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tv   60 Minutes on CNBC  CNBC  May 8, 2012 10:00pm-11:00pm EDT

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thanks for joining us. captioning by captionmax www.captionmax.com [ticking] >> in the last few years, we've discovered the equivalent of two saudi arabias of oil in the form of natural gas in the united states. not one but two. >> he's talking about natural gas extracted from shale, the new hope for america's energy future, with production or exploration in over 30 states, making overnight millionaires of the farmers who lease their land for drilling. so you gentlemen are living in a good, old-fashioned gold rush. >> it's a gift from the good lord. [ticking] >> [chuckling] >> craig venter doesn't fit the stereotype of a world-famous scientist. now the iconoclastic, egocentric adrenaline junkie who deciphered the human genetic code is experimenting with synthetic
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life in the laboratory. aren't you playing god? >> we're not playing anything. we're understanding the roles of life. >> do you believe in god? >> no. [ticking] >> this is the first all-electric sports car, the roadster, made by tesla motors. >> yeah, you can floor it, no problem. it'll be fine. >> all right. here i go. you ready? the chairman of tesla, elon musk, says the roadster can accelerate from 0 to 60 in four seconds. it's propelled by more than 6,000 finger-sized laptop batteries and not a single drop of oil. welcome to 60 minutes on cnbc. i'm lesley stahl. in this edition, we look at the business of powering the planet. we meet a group of overnight millionaires getting rich from gas dug out of rocks. we also take a look at the financial promise of an emerging science known as synthetic biology.
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and finally, we examine an alternative car fuel that you probably never heard of: laptop computer batteries. we begin with an unconventional process for extracting natural gas from shale, a dense rock formation two miles underground. it's being touted as the hope of the future, the answer to our energy problems. and if you're sitting on top of it, you may become a new american phenomenon: a shaleionaire. and yet, as we all know, exploring for energy has safety risks. but as we first reported in the fall of 2010, that can get lost in all the excitement. what's increasingly evident is that shale gas is overwhelmingly abundant right here in the usa. >> in the last few years, we've discovered the equivalent of two saudi arabias of oil in the form of natural gas in the united states.
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not one but two. >> we have twice as much natural gas in this country-- is that what you're saying-- than they have oil in saudi arabia? >> i'm trying to very clearly say exactly that. >> aubrey mcclendon is the ceo of chesapeake energy, one of the largest independent gas producers in the country. he's on a mission to get us off foreign oil and dirty coal. gas has nearly half the carbon emissions of coal and no mercury. but natural gas is still a fossil fuel. >> so is it perfect? no, the answer is, "it's not perfect," but for the next 20 years, natural gas is probably our best bet, and the good news is, we've got it, and we've got as much of it as anybody else in the world. >> look at a map of shale formations across the country, and you'll see that in 2010, there was production or exploration in over 30 states. it's an american energy renaissance. 10,000 wells will be drilled here in northwest louisiana in some of the poorest communities in the country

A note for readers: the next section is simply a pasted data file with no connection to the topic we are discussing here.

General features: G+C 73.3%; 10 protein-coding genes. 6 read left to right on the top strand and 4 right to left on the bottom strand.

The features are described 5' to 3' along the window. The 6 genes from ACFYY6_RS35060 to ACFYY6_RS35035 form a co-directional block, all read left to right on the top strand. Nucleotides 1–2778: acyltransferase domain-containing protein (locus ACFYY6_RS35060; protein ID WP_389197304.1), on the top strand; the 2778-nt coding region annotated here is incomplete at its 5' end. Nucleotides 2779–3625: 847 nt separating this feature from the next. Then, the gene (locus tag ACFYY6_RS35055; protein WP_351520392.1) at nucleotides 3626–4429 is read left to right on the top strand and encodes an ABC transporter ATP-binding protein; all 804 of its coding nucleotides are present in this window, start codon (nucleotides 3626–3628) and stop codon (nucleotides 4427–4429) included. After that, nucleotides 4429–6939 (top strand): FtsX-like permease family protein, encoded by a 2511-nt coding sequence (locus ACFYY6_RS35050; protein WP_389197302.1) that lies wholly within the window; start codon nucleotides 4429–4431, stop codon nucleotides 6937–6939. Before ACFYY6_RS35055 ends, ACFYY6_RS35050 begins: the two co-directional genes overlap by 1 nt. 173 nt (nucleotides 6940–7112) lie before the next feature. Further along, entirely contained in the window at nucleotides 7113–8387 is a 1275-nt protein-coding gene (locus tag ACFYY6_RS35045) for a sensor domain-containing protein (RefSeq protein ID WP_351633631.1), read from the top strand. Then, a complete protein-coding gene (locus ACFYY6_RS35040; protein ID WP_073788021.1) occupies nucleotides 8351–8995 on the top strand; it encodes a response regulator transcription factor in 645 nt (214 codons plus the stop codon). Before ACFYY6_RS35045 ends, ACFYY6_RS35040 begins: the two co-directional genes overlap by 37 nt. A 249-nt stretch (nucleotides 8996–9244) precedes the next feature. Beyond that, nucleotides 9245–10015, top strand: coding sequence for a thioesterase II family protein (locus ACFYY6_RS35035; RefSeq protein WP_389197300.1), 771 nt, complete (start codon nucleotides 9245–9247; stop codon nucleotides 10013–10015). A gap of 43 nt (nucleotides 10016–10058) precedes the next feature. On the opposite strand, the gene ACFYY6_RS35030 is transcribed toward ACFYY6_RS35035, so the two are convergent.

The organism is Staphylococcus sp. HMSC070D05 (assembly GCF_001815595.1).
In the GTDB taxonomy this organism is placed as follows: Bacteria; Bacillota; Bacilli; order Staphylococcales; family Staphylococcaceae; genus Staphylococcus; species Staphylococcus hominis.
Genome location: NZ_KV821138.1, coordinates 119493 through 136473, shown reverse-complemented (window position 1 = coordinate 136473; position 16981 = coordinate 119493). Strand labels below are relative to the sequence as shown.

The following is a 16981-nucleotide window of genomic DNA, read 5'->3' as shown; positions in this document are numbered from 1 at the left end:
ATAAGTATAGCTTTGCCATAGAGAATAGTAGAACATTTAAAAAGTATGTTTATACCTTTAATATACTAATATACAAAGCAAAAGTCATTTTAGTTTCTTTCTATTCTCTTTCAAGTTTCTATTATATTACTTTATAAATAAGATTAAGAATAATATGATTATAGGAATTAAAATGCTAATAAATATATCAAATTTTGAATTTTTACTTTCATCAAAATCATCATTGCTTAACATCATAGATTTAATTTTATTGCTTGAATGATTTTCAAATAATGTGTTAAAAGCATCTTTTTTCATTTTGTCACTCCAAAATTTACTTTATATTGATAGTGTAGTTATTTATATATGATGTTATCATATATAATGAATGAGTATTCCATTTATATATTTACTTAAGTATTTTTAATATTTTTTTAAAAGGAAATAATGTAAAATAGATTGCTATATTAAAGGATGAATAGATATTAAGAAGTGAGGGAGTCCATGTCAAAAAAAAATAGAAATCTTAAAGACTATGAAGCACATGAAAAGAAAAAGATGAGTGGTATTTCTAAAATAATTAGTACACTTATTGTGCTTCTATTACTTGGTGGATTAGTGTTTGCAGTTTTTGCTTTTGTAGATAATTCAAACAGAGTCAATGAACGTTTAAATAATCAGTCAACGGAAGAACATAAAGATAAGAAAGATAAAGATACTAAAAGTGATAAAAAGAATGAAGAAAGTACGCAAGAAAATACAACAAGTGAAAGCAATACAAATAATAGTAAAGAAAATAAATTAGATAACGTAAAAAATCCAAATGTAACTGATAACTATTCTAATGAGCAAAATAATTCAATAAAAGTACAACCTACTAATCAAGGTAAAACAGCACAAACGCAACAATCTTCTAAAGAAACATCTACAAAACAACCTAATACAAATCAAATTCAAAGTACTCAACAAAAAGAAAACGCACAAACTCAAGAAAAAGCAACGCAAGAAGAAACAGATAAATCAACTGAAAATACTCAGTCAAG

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where impoverished farmers are becoming overnight millionaires as they lease their land for drilling. >> i never dreamed of money like this. >> now you can do whatever you want. >> i can do what i want. >> c.b. leatherwood, a retired oil field worker, got a bundle to drill under his farm. >> i've got a copy of the check here. >> oh, my. look at that. $434,000. just like that. >> it fell out of the sky. >> boy, you done good, c.b. >> it fell out of the sky for c.b.'s cousin mike smith too. >> golly. look at that. >> he was paid nearly $2 million. so what'd you do that day? >> [sighs] i sat back and thought about it for all day, and i said, "i'm a millionaire," and that didn't sound right, but... >> they actually call them shaleionaires,
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and they don't mind putting up with the noisy, smelly drilling when the wells are built because they get a cut of the profits, which could last for years and add up to millions more. so you gentlemen are living in a good, old-fashioned gold rush. >> it's a gift from the good lord. >> within a year, shale drilling generated almost $6 billion here in new household earnings. as the rest of the nation plunged into a recession, this place added 57,000 local jobs, and the cadillac dealership in town was hopping. this is your new car. oh... >> yes. mm-hmm. >> that is nice. >> yes. >> you love it, don't you? >> yeah, i love it. >> i like the color too. champagne. >> it's gold mist. >> this is a million years' worth of shale. >> people have known for a century that shale contained gas, but it was too difficult and pricey to extract. i can't believe there's anything in this rock. >> well, it doesn't look like it. >> it is so solid. >> i mean, you can tap...